Elaine Blatt welcomes guests into her contemporary Ladue home with a warm smile and cup of frothy cappuccino. The day she welcomed me was particularly cold and snowy. She was busy packing for an upcoming photo journey, destined “to get out of the cold.” She also was completing work on From Field to Fork…The Plants We Eat, her photography exhibit opening March 15 (through May 31) in Monsanto Hall at the Missouri Botanical Garden. It the first time I have seen the petite and stylish redhead casually dressed without one of her signature hats atop her head.

Enamored with the world of couture and costume, the fashionista is more frequently seen donning one of more than 50 hats that make their home in closets throughout her home. On the floor, on high shelves and in closets overflowing with designer costumes purchased around the globe, hats are everywhere. It takes great restraint to refrain from asking for a tour of her hats. I’m here, after all, to see her photography and the 37 photography books she has self-published.

Blatt’s current exhibit is part of the Garden’s 2013 Year of Food. She speaks with passion about her travels and knowledge gained about food, both locally and abroad. “Visiting local markets is one of my favorite ways to observe people, see the neighborhood products and learn about their culture,” she says. “I have traveled the world observing how countries grow their food and get products to market.” She says that beyond providing basic nourishment, food connects us all. “Food can spark memories, inspire creativity, expand our horizons and bring us together,” she says.

Blatt’s exhibit is the product of many years spent learning about and photographing sustainable food. “When we were in Thailand, the pineapples were growing by the side of the road. I kept jumping out of the car to take pictures,” she says. The exhibit includes photos of barley in the Scottish Highlands, a vineyard in Champagne, enormous lemons in Italy, an olive grove in Greece and dragon fruit in Israel. The mushrooms in her exhibit are covered with dirt, and she refers to almonds hanging from trees as “furry green things” and a macro-shot of red cabbages as “art.” Many photos have been taken in French markets, where bunches of carrots and radishes revealed themselves as compelling subjects. Having been born and raised in St. Louis, Blatt is especially partial to photographing local produce: apples at Eckert’s, red peppers at Tower Grove Market and pumpkins at Rombachs Farm.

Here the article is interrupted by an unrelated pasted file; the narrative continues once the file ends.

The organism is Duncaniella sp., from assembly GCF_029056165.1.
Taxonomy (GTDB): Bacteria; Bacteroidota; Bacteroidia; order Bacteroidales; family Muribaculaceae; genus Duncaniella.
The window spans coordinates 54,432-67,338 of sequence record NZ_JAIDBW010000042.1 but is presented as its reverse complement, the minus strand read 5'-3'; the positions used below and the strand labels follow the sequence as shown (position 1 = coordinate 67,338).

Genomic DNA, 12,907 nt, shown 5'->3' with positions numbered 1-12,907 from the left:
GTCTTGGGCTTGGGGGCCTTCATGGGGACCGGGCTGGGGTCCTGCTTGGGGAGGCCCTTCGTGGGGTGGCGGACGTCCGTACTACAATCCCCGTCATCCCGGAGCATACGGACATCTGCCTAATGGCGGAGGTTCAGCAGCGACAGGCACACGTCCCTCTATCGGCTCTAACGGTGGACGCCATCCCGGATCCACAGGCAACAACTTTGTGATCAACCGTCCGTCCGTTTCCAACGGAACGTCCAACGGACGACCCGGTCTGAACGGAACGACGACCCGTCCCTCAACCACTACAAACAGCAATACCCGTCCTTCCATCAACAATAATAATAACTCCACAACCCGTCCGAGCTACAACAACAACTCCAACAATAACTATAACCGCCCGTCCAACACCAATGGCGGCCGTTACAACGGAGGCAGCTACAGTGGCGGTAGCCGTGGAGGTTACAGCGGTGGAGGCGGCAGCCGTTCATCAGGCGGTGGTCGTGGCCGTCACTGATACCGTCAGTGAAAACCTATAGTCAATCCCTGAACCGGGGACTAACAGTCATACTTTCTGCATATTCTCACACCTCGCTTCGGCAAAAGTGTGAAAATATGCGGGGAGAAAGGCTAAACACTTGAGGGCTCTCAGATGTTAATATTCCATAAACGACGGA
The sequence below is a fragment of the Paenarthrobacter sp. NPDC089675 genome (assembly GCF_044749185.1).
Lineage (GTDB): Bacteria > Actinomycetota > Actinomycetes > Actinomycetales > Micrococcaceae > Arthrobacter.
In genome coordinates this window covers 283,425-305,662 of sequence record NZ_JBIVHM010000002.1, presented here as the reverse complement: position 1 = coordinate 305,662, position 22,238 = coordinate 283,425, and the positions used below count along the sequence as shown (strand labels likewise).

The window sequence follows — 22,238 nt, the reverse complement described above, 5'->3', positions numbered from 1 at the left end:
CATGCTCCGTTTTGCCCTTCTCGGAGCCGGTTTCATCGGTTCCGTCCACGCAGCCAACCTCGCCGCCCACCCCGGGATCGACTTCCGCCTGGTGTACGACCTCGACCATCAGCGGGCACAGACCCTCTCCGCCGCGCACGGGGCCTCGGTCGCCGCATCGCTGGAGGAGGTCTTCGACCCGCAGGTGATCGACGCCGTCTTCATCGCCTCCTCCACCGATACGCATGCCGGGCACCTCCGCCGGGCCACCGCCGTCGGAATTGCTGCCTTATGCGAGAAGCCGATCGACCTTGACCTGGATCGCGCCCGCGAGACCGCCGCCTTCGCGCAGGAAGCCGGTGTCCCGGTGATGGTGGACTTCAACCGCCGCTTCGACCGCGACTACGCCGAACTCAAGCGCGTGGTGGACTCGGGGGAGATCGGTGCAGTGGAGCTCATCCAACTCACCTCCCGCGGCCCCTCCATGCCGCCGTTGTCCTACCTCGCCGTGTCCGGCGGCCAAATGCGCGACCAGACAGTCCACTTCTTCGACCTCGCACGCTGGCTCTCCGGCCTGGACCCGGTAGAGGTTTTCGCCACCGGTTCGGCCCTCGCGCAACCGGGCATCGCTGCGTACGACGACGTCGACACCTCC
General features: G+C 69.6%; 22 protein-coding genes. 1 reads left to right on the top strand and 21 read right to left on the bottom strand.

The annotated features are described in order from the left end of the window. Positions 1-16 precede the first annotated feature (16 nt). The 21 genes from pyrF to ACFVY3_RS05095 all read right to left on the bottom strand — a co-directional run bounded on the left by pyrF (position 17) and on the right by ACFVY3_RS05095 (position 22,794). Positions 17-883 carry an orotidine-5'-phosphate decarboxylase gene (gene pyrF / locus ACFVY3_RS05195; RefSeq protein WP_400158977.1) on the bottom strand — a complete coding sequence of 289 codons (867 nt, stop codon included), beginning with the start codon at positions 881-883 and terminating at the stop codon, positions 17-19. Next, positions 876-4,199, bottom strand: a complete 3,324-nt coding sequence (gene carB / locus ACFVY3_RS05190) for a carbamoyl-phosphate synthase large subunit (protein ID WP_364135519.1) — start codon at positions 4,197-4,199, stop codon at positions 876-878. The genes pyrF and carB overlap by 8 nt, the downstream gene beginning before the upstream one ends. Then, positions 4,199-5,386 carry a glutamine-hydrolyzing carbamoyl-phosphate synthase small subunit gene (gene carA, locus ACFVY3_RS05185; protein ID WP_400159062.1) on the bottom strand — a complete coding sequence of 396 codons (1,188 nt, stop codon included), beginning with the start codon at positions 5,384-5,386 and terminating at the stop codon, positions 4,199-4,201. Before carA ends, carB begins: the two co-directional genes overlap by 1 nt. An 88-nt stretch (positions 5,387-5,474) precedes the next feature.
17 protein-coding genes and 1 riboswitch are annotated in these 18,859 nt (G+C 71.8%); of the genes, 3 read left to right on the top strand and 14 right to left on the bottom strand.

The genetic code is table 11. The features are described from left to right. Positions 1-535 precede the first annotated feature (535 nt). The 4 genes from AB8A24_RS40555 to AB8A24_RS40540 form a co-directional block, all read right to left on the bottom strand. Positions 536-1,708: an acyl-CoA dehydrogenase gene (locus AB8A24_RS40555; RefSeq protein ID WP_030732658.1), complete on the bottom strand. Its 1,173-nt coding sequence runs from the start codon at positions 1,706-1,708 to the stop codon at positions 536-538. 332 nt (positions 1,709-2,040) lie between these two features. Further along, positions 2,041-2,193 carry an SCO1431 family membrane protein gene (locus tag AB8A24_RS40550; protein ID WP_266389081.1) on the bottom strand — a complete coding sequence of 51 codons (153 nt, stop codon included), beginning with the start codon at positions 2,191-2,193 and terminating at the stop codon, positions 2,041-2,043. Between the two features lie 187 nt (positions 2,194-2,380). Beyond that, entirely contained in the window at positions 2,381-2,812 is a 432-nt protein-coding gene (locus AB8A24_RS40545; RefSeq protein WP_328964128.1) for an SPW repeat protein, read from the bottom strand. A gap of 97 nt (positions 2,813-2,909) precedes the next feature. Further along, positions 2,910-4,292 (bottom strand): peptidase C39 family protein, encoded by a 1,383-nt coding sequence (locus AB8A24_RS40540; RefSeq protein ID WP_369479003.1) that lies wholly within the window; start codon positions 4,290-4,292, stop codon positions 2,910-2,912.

The wife of tax attorney Harold Blatt, mother of three and grandmother of three, Blatt says she discovered her calling in 1980 after participating in a workshop with Ansel Adams in Yosemite National Park, Calif. “I came home, put in a darkroom and immersed myself in making black and white images,” she recalls. More than 30 years later, she continues to print most of her photos at home.

We tour a collection of 27-by-40-inch framed photographs displayed throughout the Blatt home. “We try to change the art every year or so,” she says as she moves to photos taken of the Eiffel Tower, of leopards in Africa, of outrageously dressed men at a Gay Pride Parade in Paris. (The latter is the signature piece she chose to reprint on her business cards.) Eight photographs of the Red Dunes in Namibia, Africa, look more like paintings than photography. “This was a rigorous trip. The area is very remote and difficult to reach,” she explains.

Trained to teach school, Blatt taught college English for many years. She worked three years as a portrait photographer with the St. Louis Symphony for the rotogravure section of the St. Louis Post-Dispatch. Today, her photography is displayed in public and private collections around the world.

Elaine Blatt was reared in University City as the only daughter in a home with three brothers (Ronald, Robert and the late Larry Greenberg). She says that her mother fostered her love of art. “My mother and grandmother were fashion-forward. My mother always wore hats, and I am certain I got my love of hats from her,” she says, pointing to a stylish black felt hat. “I put the feathers on myself.”

When Blatt’s exhibit opens this weekend at Missouri Botanical Garden, look for her. She’ll be wearing a hat.


From Field to Fork…The Plants We Eat

Photographs by Elaine Blatt 

March 15 through May 31

Monsanto Hall, Missouri Botanical Garden